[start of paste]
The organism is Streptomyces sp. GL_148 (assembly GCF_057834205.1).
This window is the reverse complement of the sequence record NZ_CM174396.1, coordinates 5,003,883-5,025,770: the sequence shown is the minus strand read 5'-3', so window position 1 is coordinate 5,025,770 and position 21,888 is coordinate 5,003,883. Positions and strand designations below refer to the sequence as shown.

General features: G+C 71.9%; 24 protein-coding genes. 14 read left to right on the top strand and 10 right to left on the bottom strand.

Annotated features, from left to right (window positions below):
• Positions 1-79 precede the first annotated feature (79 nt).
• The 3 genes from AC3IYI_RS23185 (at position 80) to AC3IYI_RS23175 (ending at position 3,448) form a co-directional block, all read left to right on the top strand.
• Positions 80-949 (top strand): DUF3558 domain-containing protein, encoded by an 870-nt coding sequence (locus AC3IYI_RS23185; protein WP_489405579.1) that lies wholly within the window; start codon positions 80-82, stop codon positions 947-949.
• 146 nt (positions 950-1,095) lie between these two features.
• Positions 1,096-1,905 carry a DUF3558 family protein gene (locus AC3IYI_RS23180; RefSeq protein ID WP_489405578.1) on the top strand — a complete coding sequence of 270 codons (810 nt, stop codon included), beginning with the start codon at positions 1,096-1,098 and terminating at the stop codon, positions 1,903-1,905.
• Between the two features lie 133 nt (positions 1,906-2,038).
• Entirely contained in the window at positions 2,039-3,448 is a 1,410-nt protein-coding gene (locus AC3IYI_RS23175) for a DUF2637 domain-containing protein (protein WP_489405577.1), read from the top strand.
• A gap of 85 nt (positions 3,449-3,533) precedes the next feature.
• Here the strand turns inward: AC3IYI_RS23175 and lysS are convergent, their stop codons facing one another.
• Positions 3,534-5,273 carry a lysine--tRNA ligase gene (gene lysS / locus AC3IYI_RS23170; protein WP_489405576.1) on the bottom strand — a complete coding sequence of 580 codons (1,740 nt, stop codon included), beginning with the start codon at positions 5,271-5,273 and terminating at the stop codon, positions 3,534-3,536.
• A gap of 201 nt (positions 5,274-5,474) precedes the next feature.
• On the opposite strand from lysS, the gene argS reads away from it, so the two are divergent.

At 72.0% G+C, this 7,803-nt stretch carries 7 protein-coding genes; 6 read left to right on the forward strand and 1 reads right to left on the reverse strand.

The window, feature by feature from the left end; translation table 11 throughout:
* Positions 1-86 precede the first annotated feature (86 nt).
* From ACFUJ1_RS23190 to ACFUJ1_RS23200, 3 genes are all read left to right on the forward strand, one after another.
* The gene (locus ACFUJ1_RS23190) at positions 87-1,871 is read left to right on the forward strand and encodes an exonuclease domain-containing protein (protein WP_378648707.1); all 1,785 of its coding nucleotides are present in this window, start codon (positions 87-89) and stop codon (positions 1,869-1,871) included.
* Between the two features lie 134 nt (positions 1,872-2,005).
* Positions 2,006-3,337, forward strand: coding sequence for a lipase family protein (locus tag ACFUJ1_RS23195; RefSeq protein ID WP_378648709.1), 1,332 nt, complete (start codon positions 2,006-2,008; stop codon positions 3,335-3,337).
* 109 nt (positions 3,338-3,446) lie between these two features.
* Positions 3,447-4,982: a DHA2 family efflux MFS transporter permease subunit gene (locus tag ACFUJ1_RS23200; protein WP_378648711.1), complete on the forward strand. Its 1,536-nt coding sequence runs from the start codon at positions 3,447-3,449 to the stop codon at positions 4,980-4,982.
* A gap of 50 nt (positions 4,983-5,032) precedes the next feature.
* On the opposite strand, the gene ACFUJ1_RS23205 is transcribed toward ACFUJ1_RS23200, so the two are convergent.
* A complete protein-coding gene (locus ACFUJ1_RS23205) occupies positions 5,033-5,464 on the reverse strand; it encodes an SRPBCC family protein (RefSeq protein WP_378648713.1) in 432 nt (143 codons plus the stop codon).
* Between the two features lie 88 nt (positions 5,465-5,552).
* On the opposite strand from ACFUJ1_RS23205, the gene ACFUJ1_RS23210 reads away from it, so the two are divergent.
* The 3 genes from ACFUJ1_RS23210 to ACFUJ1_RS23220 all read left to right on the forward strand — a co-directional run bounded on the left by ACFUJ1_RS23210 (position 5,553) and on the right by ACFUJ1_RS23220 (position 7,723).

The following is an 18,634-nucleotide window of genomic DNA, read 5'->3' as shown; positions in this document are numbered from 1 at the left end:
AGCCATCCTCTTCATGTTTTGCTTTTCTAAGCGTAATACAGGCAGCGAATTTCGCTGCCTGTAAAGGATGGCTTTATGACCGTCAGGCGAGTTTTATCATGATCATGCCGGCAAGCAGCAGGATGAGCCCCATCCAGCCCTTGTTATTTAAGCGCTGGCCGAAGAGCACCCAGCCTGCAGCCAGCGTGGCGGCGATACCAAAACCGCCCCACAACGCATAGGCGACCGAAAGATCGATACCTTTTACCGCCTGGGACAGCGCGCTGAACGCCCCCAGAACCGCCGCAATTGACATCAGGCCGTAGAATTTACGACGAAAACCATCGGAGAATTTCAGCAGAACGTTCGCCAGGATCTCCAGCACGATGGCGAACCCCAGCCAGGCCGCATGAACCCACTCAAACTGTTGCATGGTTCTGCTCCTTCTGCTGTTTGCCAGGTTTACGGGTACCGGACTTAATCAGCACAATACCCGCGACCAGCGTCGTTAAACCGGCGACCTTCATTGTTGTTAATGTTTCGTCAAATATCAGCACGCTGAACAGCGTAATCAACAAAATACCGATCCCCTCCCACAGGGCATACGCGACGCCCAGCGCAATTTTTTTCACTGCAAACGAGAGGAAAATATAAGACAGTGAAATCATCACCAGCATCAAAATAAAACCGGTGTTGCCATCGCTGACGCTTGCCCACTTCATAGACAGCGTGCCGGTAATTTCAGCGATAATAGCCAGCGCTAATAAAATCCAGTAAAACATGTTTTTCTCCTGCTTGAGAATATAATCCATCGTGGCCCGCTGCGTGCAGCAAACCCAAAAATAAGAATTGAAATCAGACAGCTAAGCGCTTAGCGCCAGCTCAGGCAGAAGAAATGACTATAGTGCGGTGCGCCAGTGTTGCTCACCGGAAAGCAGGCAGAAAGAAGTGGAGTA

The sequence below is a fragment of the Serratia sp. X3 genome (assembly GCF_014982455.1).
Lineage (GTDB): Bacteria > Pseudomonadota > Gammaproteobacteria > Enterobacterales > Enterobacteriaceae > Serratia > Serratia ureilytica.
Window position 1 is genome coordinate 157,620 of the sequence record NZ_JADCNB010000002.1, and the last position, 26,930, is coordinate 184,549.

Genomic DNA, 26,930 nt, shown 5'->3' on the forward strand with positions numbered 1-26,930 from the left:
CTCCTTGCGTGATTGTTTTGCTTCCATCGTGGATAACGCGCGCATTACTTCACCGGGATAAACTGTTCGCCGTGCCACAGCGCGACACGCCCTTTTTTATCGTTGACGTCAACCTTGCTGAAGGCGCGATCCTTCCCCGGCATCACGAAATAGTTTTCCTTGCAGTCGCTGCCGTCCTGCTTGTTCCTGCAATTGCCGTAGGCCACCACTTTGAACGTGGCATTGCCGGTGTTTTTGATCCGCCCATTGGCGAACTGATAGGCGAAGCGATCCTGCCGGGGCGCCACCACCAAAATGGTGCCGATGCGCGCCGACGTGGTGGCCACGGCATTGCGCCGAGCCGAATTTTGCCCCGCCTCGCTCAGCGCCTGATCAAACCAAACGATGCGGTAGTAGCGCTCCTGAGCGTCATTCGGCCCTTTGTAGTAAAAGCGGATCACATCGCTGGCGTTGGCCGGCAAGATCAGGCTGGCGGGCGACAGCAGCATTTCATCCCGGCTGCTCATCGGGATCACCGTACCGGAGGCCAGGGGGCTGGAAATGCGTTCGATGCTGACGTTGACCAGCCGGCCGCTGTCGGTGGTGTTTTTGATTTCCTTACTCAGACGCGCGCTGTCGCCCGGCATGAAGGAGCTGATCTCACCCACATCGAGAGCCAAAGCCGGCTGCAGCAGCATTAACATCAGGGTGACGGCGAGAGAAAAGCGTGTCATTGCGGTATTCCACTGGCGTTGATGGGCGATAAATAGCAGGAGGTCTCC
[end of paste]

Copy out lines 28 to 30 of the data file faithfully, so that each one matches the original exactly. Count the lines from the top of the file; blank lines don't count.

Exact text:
* A complete protein-coding gene (locus ACFUJ1_RS23205) occupies positions 5,033-5,464 on the reverse strand; it encodes an SRPBCC family protein (RefSeq protein WP_378648713.1) in 432 nt (143 codons plus the stop codon).
* Between the two features lie 88 nt (positions 5,465-5,552).
* On the opposite strand from ACFUJ1_RS23205, the gene ACFUJ1_RS23210 reads away from it, so the two are divergent.